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Do Albino peacocks get laid?

May 12, 2017 1 comment

People ask how I felt returning to Cuba after a fifty-six year absence. In truth, I don’t know. Most Cuban exiles in similar circumstances concentrate on what was versus what is, like the collapsed roof of my childhood apartment in La Habana Vieja, or the sad condition of the streets and parks where we grew up. And so did I, but I’d been told, so I knew what to expect. The best part of my experience was being there.

In general, when Ruth and I travel, I like to wander around, a personal quirk she doesn’t always appreciate. This time, traveling with my sister—who was only fourteen when she left—and our spouses, neither fluent in Spanish, plus having a Cuban travel agent suggesting a framework, changed the tenor of the trip. Our Havana guide, a twenty three year old engineering student, took us along a prescribed route, down calle Teniente Rey, past Sarránow a museum—and toward the cathedral; the sort of itinerary tourists enjoy.

We started our walk on El Capitolio and because of new construction I was disoriented. When I asked our guide if this was calle Egido (it was) he didn’t know; he’d never heard of calle Egido. I soon recognized where I was and paused to peer down calle Bernaza and, of course, detoured on calle Villegas to point out the store where I worked—now people live there—and the spot where I chased and caught the bra thief, and where “Our Man In Havana” was filmed, and the hole in the wall were I drank my daily eight or ten cups of café, and the spot in the colonnade where the ostiones man had his little stand. The excitement was all mine.

Next day, when we took an enjoyable day trip to Las Terrazas, a former coffee plantation in Pinar Del Rio, now an Eco-community—I may do a full write up of the place—what stuck with me the most was the unexpected: there was a regular peacock on the parking lot, showing off his colors even though he was being harassed by tourist but, on a side patch I spied something even more magnificent. An albino peacock. ,

Of course that was my judgement, as personal as when comparing what was with what is. From the peacocks point of view the one opinion that counts will be rendered by the peahens.

Jose Marti and I; BFFs?

May 4, 2017 2 comments

I came back from Cuba last week, after eight days in Havana and el campo. (Habaneros consider that everything outside Havana city limits is el campo, ie., the country, the provinces, the place where farmers dwell). This was my first trip back in fifty-six years. In Havana we went all over, including in Old Havana the house where Jose Marti, the father of our country, was born–now as then a museum. Afterward we walked over to where I lived until I was ten, on Compostela street, a couple of blocks away. Alas, although the roof on Compostela street has collapsed, people still live there. My wife Ruth was saddened that people have to live under such conditions but, apparently, even if the government had been willing to fix the place, the residents would have to move out during the renovation and there is neither a place for them to go or a guarantee that they could move back in once the place is fixed. I spoke to the woman hanging clothes to dry on the balcony; she wasn’t impressed that I’d lived there some sixty five years ago.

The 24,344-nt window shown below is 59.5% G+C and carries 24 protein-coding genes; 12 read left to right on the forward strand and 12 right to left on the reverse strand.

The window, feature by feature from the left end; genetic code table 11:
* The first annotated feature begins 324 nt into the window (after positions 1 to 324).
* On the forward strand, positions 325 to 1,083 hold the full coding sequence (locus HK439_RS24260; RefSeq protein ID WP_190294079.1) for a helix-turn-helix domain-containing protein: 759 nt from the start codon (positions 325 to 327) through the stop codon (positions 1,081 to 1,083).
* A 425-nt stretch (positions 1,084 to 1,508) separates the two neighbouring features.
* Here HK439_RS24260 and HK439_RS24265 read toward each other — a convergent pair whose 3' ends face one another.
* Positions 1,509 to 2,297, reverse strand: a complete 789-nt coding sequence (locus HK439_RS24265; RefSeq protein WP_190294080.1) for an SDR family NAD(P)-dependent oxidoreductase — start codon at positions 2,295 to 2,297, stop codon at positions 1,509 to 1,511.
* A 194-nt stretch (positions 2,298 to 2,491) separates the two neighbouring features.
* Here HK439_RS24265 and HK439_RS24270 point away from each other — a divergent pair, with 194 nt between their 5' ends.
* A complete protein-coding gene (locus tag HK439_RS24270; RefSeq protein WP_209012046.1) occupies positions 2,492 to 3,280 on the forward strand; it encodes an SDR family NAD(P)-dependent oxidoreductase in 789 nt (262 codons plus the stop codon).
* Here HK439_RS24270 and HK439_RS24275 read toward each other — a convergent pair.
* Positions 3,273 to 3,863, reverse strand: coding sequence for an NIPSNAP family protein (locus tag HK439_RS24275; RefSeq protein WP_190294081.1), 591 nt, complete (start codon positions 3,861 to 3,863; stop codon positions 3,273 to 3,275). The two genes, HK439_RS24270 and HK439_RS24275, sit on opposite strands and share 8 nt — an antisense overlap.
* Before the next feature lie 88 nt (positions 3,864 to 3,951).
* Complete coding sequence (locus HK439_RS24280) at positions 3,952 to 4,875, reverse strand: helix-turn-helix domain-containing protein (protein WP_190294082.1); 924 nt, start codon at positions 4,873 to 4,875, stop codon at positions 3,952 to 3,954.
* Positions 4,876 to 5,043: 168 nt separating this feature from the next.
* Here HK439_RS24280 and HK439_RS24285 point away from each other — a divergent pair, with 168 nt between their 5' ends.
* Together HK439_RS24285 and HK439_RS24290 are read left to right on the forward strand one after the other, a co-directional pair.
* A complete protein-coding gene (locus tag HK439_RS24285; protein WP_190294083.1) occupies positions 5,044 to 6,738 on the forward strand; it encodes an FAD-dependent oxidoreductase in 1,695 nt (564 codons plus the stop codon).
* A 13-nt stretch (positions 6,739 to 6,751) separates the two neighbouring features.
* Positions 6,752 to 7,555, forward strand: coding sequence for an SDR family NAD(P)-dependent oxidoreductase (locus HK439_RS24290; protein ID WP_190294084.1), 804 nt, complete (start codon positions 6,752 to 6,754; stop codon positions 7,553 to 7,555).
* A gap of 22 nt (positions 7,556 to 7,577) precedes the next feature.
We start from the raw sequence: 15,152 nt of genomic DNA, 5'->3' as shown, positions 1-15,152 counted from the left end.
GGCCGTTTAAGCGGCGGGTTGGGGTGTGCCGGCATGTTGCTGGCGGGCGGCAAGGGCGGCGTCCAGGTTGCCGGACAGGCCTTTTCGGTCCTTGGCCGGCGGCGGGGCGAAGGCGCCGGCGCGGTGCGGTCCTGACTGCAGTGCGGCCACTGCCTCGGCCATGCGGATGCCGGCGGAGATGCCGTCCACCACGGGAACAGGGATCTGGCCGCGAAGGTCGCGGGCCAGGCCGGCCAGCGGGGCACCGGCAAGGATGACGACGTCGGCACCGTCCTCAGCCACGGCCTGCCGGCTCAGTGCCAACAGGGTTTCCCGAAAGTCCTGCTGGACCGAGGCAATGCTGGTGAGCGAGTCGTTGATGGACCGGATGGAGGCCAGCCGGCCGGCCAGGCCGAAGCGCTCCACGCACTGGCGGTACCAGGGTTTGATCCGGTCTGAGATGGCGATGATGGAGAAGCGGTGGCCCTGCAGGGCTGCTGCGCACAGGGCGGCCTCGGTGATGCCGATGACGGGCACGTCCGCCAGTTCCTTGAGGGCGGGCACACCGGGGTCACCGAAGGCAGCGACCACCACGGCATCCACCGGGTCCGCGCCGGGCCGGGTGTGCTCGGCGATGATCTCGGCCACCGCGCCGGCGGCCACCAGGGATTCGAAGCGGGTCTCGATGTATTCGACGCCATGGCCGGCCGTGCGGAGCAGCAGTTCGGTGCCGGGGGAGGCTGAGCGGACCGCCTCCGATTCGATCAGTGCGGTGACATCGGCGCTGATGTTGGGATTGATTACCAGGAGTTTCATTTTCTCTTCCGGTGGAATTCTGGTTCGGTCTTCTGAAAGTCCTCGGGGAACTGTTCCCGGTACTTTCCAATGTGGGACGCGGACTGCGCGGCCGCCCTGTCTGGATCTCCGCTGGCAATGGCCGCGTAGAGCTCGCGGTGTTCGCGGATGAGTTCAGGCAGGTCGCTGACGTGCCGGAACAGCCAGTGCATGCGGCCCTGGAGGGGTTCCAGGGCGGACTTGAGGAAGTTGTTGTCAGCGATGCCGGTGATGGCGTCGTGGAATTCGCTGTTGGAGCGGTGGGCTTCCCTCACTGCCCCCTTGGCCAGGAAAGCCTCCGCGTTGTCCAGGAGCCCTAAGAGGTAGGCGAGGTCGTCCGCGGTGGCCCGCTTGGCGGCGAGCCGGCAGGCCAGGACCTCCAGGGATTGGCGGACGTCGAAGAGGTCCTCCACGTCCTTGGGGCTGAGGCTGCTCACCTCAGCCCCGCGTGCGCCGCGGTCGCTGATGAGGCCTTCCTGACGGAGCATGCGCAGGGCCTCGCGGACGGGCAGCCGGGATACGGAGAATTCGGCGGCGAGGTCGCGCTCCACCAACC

I used to stop by Marti’s house when I lived nearby, (it was free back then) to admire the small rooms crammed with furniture where our greatest hero was born and raised. Nowadays the museum has none of that furniture and instead has documents and mementos and a two CUC admission fee. (I don’t know what CUC stands for but you get one for $1.10. That rate of exchange was obviously designed to show that CUCs are more valuable than dollars. Don’t knock it: nowadays reality is what you think it should be and clearly, quite a few people have, and act, on the basis of their own reality)
Marti died in battle, May 19th, 1895, but had he been alive when I lived on Compostela street, I’m sure we would have been best friends. (I would have advised him not to rush out and charge the Spaniards which he did, succeeding in his intention to become a martyr). Marti wrote poetry (like his Versos Sencillos), some of which has been adapted to song, La Guantanamera, and I like to sing. He wore a mustache, I a beard. He wrote, I read. We were both Cuban. We had tons in common.
Yep, there is no question in my mind, (Ruth thought so too), we would have been best friends and, with any luck, we would have hung together, snapped selfies and gone places, maybe even to the US, to pal around with Andrew Jackson–my new favorite president. I know Andy signed into law the Indian Removal Act (he said you can’t stop progress) responsible for the Trail of Tears and the death of thousands of native Americans, (he thought it was best for them), that he was a slave holder (also best for them), but I’m sure he was a swell guy, once you got to know him, and Marti, Jackson and I would have been best of friends, if only they had stayed alive.

Categories: Uncategorized

Andrew Jackson and Fidel Castro

May 3, 2017 2 comments

I have been reading newspaper accounts of January 1959–refreshing my memory, not of the events, just their sequence–of the time when Fidel Castro gained power. There were lots of things that had to align just right for Fidel to succeed and for Batista to sneak away in the dead of night and it occurred to me that Fidel would have had no chance if Andrew Jackson had been president (instead of that wishy-washy Eisenhower who knew nothing of making war) Apparently Andrew Jackson was mad as hell when Castro won.

Zombies and vampires and the end of time, oh my!

April 1, 2017 Leave a comment

Some movie genres don’t connect with me. Zombies, vampires and evil geniuses intent on destroying Earth have never scared me because they aren’t real. End-time and post apocalyptic movies have never done much for me either. Jaws, on the other hand, scared the hell out of me; sharks exist and have been known to munch on people.
Nowadays I’m witnessing an evil entity—an asshole, clever albeit far from genius, but definitely evil—whose unwitting purpose seems to be precisely that, a global catastrophe of war and ecological devastation.
The most stunning aspects of this evil, amoral man are two-fold: a complete lack of ideology and his unique motivation, a narcissism so dominant, so overwhelming, it requires him to succeed, no matter the cost. He will trample everything in his path because he lacks empathy, he will foresee neither danger nor downside because he lacks intellectual curiosity, and he will neither perceive nor admit defeat because he lives within his own, gilded reality.